Historical Beers 1956 Amstel Stout

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kevin58

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Recipe Type
All Grain
Yeast
Kveiking Imperial Yeast #A44
Yeast Starter
none
Batch Size (Gallons)
6
Original Gravity
1.071
Final Gravity
1.018
Boiling Time (Minutes)
90
IBU
35
Color
30
Primary Fermentation (# of Days & Temp)
5 days @ 89° F
Secondary Fermentation (# of Days & Temp)
none
Tasting Notes
Soft chocolate and coffee notes akin to an iced mocha. Flavors build with time.
I found this recipe on Ron Pattinson's blog, Shut Up About Barclay Perkins. Amstel is not a beer I know anything about except that they brew lagers. So it came as a surprise to see the word Stout attached to the Amstel name. I brewed this as soon as I read Ron's article which states that Stouts predated lager brewing in Holland. The recipe as posted in the blog used WLP830 German Lager yeast but it was warm out and I had some Kveik on hand and used that instead.

Grain Bill

93.3% Pilsner 2.0 SRM
6.7% Carafa III 525.0 SRM

Hops
1oz Hallertau Boil 90 min (13.5 IBUs)
1oz Hallertau Boil 60 min (12.6 IBUs)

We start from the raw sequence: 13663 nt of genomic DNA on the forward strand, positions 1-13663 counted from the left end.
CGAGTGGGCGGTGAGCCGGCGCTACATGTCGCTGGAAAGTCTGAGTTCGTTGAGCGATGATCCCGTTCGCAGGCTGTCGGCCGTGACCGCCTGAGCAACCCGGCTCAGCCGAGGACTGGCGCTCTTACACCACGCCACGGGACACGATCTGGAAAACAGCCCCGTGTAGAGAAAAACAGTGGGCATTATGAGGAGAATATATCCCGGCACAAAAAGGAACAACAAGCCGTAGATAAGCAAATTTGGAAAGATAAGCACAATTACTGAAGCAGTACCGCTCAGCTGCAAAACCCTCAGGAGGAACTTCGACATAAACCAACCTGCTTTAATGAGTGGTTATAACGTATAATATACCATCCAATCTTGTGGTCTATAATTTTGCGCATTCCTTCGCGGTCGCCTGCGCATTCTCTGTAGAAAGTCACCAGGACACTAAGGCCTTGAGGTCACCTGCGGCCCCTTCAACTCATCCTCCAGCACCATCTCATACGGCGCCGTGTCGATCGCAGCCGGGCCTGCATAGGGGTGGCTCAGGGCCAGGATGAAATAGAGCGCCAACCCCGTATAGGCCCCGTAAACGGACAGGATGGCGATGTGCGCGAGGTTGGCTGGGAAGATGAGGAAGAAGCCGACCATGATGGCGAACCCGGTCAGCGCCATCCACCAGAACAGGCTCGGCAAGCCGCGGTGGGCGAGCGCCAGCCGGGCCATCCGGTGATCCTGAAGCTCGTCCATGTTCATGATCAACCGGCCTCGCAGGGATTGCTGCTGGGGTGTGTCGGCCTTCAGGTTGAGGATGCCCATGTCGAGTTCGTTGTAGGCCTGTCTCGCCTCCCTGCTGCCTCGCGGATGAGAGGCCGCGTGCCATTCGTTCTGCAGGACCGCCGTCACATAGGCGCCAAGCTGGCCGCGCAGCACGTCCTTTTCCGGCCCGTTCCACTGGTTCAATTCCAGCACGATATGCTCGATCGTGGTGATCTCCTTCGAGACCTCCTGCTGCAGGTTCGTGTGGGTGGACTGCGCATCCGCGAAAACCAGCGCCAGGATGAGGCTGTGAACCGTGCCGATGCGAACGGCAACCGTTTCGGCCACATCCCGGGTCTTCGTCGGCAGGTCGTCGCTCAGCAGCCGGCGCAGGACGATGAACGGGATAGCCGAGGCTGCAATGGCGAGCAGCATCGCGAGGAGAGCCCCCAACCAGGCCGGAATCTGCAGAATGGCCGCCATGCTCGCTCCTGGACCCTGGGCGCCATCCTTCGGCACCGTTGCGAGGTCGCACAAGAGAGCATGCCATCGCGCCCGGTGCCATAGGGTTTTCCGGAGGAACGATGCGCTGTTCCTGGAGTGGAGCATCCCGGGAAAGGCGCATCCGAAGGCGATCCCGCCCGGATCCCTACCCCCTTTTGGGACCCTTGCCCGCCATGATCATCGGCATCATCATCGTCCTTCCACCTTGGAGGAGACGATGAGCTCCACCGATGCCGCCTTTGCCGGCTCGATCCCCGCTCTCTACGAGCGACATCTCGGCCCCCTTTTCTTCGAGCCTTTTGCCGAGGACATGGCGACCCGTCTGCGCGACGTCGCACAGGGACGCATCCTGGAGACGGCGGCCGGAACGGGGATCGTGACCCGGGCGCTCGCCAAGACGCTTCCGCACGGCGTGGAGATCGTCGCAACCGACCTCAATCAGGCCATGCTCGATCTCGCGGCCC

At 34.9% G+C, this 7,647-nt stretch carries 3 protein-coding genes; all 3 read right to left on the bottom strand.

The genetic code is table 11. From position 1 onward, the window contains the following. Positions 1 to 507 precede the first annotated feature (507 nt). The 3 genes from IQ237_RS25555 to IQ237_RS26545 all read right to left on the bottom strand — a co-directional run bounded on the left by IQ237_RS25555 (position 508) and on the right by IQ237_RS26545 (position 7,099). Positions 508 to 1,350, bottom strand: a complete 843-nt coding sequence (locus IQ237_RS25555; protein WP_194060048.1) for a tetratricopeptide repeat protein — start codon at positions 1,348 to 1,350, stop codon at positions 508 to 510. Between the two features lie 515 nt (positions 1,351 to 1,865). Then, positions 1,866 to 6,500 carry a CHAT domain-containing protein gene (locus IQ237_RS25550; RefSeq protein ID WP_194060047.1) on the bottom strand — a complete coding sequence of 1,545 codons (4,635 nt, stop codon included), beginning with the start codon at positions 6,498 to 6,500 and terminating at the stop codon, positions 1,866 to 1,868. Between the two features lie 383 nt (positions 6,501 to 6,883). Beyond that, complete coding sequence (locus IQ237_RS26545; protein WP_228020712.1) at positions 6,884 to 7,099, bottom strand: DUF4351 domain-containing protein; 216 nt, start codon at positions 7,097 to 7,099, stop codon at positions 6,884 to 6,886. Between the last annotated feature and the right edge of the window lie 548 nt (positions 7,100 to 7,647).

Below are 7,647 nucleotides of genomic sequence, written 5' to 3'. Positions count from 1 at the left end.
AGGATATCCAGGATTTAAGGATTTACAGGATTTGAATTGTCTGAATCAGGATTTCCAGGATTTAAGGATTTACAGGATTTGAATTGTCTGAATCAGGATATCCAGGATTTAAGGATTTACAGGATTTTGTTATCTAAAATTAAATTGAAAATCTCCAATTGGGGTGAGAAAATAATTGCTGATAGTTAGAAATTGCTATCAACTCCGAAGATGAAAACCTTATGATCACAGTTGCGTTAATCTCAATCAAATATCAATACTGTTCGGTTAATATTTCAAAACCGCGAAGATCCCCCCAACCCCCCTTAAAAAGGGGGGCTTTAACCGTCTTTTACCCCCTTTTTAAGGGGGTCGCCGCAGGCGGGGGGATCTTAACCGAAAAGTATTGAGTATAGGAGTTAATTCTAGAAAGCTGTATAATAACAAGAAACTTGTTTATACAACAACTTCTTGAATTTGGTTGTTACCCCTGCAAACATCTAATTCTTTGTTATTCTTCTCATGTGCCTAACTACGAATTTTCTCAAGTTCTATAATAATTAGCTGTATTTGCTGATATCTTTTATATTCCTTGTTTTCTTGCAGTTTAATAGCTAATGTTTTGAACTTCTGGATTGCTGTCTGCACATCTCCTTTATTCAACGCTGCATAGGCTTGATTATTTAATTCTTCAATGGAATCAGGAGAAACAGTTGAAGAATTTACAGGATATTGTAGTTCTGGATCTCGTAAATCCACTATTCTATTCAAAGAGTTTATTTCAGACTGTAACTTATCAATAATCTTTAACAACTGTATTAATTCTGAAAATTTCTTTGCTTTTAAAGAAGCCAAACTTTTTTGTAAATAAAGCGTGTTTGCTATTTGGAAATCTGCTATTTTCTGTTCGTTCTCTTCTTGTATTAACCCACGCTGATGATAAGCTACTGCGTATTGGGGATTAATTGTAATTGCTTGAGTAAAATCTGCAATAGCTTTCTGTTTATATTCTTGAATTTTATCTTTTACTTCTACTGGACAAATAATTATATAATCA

1oz Hallertau Boil 30 min (9.7 IBUs)

Yeast
Kveiking Imperial Yeast #A44

Mash
Single Infusion 152° for 60 minutes

Packaging
Kegged and burst carbed and ready to drink within about a week but this beer gets better with 2 to 3 weeks of extra conditioning.

Simple grain bill. Simple hop schedule. Simple brew day but a beer that surprised me with a complexity of flavors that it really shouldn't have considering how... well, simple it is.
 

BreakingBarley

I should brew soon...
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I’ve not used carafa before, does it lend a pale chocolate malt flavor?

Is the finished beer like a porter or something else?
 
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kevin58

kevin58

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The first pour about a week after it was kegged was porter-like but as it aged it developed more chocolate and mild coffee flavors. The chocolate is a milk-chocolate character and the coffee is a coffee with cream added character. Nothing is harsh. The malt character is not in your face the way some Stouts might be and the hops are there but not overly bitter. At this point the porter comparison is out the window and even with all the milk and cream references I used it is not like a sweet stout either.
 
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